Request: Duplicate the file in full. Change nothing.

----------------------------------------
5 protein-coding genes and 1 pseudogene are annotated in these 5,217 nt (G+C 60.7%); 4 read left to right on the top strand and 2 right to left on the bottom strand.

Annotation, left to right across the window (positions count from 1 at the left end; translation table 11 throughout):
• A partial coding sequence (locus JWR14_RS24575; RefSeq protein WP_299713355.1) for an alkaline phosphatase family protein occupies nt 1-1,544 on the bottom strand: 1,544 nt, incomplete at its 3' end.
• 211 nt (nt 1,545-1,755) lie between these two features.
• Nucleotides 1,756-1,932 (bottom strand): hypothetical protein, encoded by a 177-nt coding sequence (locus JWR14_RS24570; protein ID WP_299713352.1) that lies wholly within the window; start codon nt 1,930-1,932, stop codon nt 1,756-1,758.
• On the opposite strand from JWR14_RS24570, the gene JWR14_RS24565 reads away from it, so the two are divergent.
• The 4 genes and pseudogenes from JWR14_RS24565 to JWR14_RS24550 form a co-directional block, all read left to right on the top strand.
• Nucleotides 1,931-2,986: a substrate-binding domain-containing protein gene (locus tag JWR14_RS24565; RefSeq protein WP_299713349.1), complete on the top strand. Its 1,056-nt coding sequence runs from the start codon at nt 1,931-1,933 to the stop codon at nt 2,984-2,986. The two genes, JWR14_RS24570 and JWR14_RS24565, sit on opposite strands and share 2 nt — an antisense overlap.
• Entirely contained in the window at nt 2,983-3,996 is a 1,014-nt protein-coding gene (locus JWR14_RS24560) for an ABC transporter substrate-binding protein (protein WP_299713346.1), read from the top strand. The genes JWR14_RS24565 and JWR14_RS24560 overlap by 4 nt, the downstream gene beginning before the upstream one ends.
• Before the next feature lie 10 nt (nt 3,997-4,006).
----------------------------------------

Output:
5 protein-coding genes and 1 pseudogene are annotated in these 5,217 nt (G+C 60.7%); 4 read left to right on the top strand and 2 right to left on the bottom strand.

Annotation, left to right across the window (positions count from 1 at the left end; translation table 11 throughout):
• A partial coding sequence (locus JWR14_RS24575; RefSeq protein WP_299713355.1) for an alkaline phosphatase family protein occupies nt 1-1,544 on the bottom strand: 1,544 nt, incomplete at its 3' end.
• 211 nt (nt 1,545-1,755) lie between these two features.
• Nucleotides 1,756-1,932 (bottom strand): hypothetical protein, encoded by a 177-nt coding sequence (locus JWR14_RS24570; protein ID WP_299713352.1) that lies wholly within the window; start codon nt 1,930-1,932, stop codon nt 1,756-1,758.
• On the opposite strand from JWR14_RS24570, the gene JWR14_RS24565 reads away from it, so the two are divergent.
• The 4 genes and pseudogenes from JWR14_RS24565 to JWR14_RS24550 form a co-directional block, all read left to right on the top strand.
• Nucleotides 1,931-2,986: a substrate-binding domain-containing protein gene (locus tag JWR14_RS24565; RefSeq protein WP_299713349.1), complete on the top strand. Its 1,056-nt coding sequence runs from the start codon at nt 1,931-1,933 to the stop codon at nt 2,984-2,986. The two genes, JWR14_RS24570 and JWR14_RS24565, sit on opposite strands and share 2 nt — an antisense overlap.
• Entirely contained in the window at nt 2,983-3,996 is a 1,014-nt protein-coding gene (locus JWR14_RS24560) for an ABC transporter substrate-binding protein (protein WP_299713346.1), read from the top strand. The genes JWR14_RS24565 and JWR14_RS24560 overlap by 4 nt, the downstream gene beginning before the upstream one ends.
• Before the next feature lie 10 nt (nt 3,997-4,006).